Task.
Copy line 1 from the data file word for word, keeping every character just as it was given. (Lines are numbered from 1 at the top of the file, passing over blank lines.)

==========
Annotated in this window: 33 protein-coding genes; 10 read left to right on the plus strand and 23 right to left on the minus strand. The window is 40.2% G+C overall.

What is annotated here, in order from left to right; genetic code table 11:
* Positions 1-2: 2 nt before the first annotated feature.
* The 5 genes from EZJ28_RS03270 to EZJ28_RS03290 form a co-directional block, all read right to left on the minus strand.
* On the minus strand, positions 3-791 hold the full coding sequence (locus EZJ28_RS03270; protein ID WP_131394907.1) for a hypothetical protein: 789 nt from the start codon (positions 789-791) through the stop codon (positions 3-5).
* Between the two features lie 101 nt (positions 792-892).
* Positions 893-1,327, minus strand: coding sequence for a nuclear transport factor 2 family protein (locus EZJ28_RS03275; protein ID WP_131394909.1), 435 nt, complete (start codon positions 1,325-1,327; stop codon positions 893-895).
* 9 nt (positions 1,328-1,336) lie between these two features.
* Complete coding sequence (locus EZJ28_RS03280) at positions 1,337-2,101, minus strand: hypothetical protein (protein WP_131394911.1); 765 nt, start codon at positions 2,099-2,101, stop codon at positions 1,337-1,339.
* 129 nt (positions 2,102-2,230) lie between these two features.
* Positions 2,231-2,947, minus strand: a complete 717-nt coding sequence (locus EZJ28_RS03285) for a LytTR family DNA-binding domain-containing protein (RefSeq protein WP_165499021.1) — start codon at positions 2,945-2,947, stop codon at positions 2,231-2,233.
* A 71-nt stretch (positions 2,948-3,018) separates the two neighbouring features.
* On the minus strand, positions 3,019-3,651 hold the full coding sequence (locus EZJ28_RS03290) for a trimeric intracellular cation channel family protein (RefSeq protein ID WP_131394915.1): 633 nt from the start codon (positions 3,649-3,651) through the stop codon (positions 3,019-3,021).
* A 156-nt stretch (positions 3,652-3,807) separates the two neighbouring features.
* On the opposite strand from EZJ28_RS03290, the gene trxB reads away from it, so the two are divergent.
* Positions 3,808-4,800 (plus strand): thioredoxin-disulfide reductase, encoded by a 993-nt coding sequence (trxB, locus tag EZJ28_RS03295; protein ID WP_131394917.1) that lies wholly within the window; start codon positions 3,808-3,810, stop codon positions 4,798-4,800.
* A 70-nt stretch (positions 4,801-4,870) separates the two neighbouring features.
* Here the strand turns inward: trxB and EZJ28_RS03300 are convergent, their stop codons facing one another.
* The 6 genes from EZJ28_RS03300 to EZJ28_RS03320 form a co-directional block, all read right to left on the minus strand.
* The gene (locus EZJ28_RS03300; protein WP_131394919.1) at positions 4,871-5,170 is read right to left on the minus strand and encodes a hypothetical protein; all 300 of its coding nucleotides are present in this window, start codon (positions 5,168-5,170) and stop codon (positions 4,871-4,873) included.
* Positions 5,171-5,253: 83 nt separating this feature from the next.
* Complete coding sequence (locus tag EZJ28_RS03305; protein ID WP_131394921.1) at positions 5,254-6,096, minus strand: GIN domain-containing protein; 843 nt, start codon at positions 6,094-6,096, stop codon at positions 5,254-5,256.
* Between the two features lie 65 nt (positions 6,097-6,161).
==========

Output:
Annotated in this window: 33 protein-coding genes; 10 read left to right on the plus strand and 23 right to left on the minus strand. The window is 40.2% G+C overall.